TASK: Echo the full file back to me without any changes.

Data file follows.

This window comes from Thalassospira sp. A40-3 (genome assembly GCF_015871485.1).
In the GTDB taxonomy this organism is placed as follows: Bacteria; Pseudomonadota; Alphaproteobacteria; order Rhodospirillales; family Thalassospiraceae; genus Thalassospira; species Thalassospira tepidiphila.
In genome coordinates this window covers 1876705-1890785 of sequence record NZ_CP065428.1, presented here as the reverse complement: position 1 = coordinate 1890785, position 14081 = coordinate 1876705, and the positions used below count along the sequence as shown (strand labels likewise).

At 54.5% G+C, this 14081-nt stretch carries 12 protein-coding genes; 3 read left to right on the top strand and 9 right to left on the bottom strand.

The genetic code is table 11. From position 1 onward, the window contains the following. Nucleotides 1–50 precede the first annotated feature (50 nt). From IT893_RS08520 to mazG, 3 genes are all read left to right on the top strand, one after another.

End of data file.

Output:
This window comes from Thalassospira sp. A40-3 (genome assembly GCF_015871485.1).
In the GTDB taxonomy this organism is placed as follows: Bacteria; Pseudomonadota; Alphaproteobacteria; order Rhodospirillales; family Thalassospiraceae; genus Thalassospira; species Thalassospira tepidiphila.
In genome coordinates this window covers 1876705-1890785 of sequence record NZ_CP065428.1, presented here as the reverse complement: position 1 = coordinate 1890785, position 14081 = coordinate 1876705, and the positions used below count along the sequence as shown (strand labels likewise).

At 54.5% G+C, this 14081-nt stretch carries 12 protein-coding genes; 3 read left to right on the top strand and 9 right to left on the bottom strand.

The genetic code is table 11. From position 1 onward, the window contains the following. Nucleotides 1–50 precede the first annotated feature (50 nt). From IT893_RS08520 to mazG, 3 genes are all read left to right on the top strand, one after another.